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Cell Death Differ. 1997 Dec;4(8):649-61.

Programmed cell death during plant growth and development.

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Department of Horticulture, Virginia Polytechnic Institute and State University, Blacksburg, Virginia 24061-0327, USA.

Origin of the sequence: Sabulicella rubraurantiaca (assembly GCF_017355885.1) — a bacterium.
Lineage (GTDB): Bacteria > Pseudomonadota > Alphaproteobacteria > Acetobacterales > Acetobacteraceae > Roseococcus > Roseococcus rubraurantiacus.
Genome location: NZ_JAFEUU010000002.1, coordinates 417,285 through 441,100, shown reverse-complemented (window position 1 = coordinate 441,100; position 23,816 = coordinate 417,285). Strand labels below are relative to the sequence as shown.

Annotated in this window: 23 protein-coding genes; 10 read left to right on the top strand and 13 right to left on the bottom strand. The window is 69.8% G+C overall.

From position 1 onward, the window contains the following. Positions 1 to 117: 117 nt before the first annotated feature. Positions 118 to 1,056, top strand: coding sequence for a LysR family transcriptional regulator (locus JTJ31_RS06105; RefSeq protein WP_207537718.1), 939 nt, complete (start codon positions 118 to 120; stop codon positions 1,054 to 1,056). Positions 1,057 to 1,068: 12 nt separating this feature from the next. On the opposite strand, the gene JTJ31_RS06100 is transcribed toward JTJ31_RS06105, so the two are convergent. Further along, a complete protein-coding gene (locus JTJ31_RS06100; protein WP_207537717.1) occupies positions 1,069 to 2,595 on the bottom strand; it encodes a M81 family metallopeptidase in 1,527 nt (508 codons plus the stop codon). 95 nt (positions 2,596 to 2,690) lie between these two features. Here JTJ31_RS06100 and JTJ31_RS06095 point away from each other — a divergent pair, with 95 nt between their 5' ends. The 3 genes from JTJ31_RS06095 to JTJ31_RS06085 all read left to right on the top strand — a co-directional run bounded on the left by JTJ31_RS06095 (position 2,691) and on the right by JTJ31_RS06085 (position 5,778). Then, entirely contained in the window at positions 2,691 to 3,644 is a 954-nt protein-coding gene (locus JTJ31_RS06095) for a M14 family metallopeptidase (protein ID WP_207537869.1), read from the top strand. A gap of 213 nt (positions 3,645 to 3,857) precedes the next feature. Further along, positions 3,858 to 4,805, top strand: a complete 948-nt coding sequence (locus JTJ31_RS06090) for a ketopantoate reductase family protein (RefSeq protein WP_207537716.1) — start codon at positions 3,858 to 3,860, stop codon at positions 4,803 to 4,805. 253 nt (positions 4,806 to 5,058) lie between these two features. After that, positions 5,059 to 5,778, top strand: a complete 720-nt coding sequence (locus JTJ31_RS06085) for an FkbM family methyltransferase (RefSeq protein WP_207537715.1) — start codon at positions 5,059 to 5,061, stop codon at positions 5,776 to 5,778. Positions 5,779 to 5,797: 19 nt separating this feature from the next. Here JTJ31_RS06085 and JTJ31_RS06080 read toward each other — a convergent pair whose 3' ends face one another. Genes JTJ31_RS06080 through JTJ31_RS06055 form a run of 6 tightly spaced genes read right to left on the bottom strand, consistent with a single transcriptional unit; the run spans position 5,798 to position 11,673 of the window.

This review describes programmed cell death as it signifies the terminal differentiation of cells in anthers, xylem, the suspensor and senescing leaves and petals. Also described are cell suicide programs initiated by stress (e.g., hypoxia-induced aerenchyma formation) and those that depend on communication between neighboring cells, as observed for incompatible pollen tubes, the suspensor and synergids in some species. Although certain elements of apoptosis are detectable during some plant programmed cell death processes, the participation of autolytic and perhaps autophagic mechanisms of cell killing during aerenchyma formation, tracheary element differentiation, suspensor degeneration and senescence support the conclusion that nonapoptotic programmed cell death pathways are essential to normal plant growth and development. Heterophagic elimination of dead cells, a prominent feature of animal apoptosis, is not evident in plants. Rather autolysis and autophagy appear to govern the elimination of cells during plant cell suicide.

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